NQ Mobile: We Are Not Crooks

Jacob Harper  |

A decisive battle over one of the most hotly contested tech investments on the market was won by the bulls on Wednesday, causing scores of investors who bet against the company to lose millions of dollars.

NQ Mobile (NQ) , née Netqin Mobile, released a report form an independent committee in which their user base, previously considered fraudulently, is quite verifiable. This was a significant turn for a company that has been dogged by allegations of impropriety since last year.

The Beijing-based software company has been a battleground stock since last September, when famed short-seller/fraud-rooter Muddy Waters issued a damning report that levied a laundry list of complaints against them. Besides calling their anti-virus products essentially useless, Muddy Waters alleged that NQ had overstated their customer base by a magnitude of 20 and had grossly overestimated both revenues and future earnings.

To add a dramatic flair to the presentation, they gave NQ a price target of zero, which is a roundabout way of saying the company is literally worthless.

A bevy of investors latched onto the allegations, raising the company’s short float, or the percentage of ownership representing bets that the company’s to stock price would fall, to one of the highest in the entire market. While the portion of that owned by Muddy Waters is unclear, as short-sell analysts are not required by law to disclose their short positions, it can be safely assumed that their calls were heeded by a large portion of the market, as the issuance of the report caused a sudden, massive drop for the company’s share price. Poor earnings projections in April further dampened NQ investor confidence.

Since then, NQ’s actions have been highly suspicious, with the company failing to release their 2013 fiscal year earnings report on time without a reasonable excuse for its tardiness.

Not everyone was convinced however, with hopeful investors buying in after the freefall, hoping that if Muddy Waters' allegation proved fruitless, NQ was positioned to realize major gains.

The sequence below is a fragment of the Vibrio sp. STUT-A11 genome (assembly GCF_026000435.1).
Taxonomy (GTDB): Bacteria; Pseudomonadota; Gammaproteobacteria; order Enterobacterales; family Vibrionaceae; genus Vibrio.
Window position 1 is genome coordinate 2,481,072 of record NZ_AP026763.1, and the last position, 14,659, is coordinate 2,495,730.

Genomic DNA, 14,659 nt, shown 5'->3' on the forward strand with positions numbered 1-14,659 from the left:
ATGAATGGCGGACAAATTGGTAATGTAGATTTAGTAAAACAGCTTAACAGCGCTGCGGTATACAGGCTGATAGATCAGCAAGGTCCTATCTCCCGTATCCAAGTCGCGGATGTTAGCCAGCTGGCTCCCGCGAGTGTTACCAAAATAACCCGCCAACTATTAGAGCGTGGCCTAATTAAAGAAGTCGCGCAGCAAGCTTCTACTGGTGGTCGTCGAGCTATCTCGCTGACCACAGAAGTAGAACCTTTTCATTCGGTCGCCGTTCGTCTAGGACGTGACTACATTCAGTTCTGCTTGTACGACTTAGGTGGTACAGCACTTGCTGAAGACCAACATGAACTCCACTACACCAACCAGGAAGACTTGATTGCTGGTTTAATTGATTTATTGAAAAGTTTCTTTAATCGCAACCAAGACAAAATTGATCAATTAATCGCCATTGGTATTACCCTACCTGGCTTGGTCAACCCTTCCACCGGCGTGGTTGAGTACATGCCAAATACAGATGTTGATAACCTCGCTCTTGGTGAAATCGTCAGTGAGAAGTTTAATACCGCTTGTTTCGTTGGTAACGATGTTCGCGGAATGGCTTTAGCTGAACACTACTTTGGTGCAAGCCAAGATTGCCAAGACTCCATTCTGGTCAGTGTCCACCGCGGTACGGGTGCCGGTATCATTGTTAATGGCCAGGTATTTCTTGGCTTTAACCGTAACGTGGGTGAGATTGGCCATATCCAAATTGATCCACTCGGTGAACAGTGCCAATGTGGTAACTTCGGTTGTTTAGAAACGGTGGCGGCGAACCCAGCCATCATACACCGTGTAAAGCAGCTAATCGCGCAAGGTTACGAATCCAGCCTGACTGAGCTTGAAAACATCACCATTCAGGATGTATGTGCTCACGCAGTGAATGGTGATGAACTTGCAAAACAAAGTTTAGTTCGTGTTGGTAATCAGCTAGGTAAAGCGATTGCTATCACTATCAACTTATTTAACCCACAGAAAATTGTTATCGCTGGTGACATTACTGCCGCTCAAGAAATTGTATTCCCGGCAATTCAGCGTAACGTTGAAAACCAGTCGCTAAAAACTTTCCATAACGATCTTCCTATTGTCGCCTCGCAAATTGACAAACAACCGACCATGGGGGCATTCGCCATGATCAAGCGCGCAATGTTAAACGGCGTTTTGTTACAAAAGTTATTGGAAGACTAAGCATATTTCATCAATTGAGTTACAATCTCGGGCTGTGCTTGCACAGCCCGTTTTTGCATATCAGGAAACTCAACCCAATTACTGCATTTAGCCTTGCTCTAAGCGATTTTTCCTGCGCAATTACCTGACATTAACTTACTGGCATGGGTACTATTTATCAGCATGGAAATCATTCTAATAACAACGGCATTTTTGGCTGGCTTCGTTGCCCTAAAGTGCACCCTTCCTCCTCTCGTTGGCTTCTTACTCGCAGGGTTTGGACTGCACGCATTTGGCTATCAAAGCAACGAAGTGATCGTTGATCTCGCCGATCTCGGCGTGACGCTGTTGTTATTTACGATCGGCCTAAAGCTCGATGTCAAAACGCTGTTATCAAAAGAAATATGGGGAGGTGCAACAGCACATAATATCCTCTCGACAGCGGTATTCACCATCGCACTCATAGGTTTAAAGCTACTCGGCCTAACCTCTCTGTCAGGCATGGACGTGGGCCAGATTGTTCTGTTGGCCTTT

The company had previously scored a crucial deal with Sprint (S) to outfit Android phones with its software. This deal materialized after the Muddy Waters allegations, indicating that not just American investors, but a giant telecom interested in making money by going long believed NQ’s user base was as sizable as they claimed.

On April 30, accounting firm Deloitte, in conjunction with law firm Shearman & Sterling, affirmed that they believed NQ’s revenue claims were not out of the ordinary, saying that “the Investigation Team has thus far found no evidence that the Company engaged in the fraudulent conduct that was alleged by Muddy Waters.”

And of course, NQ itself has been none too happy with the allegations, threatening legal action against Muddy Waters for how their allegations negatively affected NQ’s share price.

The hopes of those bullish on NQ have been realized, at least partially, with Wednesday’s stock pop. The slightly restrained (by their standards) stock movement can be attributed to investors slightly hedging, and shorters refusing to back down.  

Muddy Waters is not budging on their original assessment, though. In an email to Reuters, Muddy Waters founder Carson Block said that "This press release is just another in a long line of whitewashes carried out by China companies that are defrauding U.S. investors, written by directors in China who have no accountability to U.S. authorities."

In that, Block may have a case. Several Chinese tech companies that trade shares in the US are notorious for having engaged in securities fraud, making growth plays from that country favored targets of short-sell analysts.

The fate of NQ Mobile, whether it be vindication or insolvency, still remains unclear. But the bulls undoubtedly scored a decisive victory in the market, leaving the ball in the shorters court for now.

By 3 PM EST shares of NQ had risen 38.14 percent to hit $10.57 a share.

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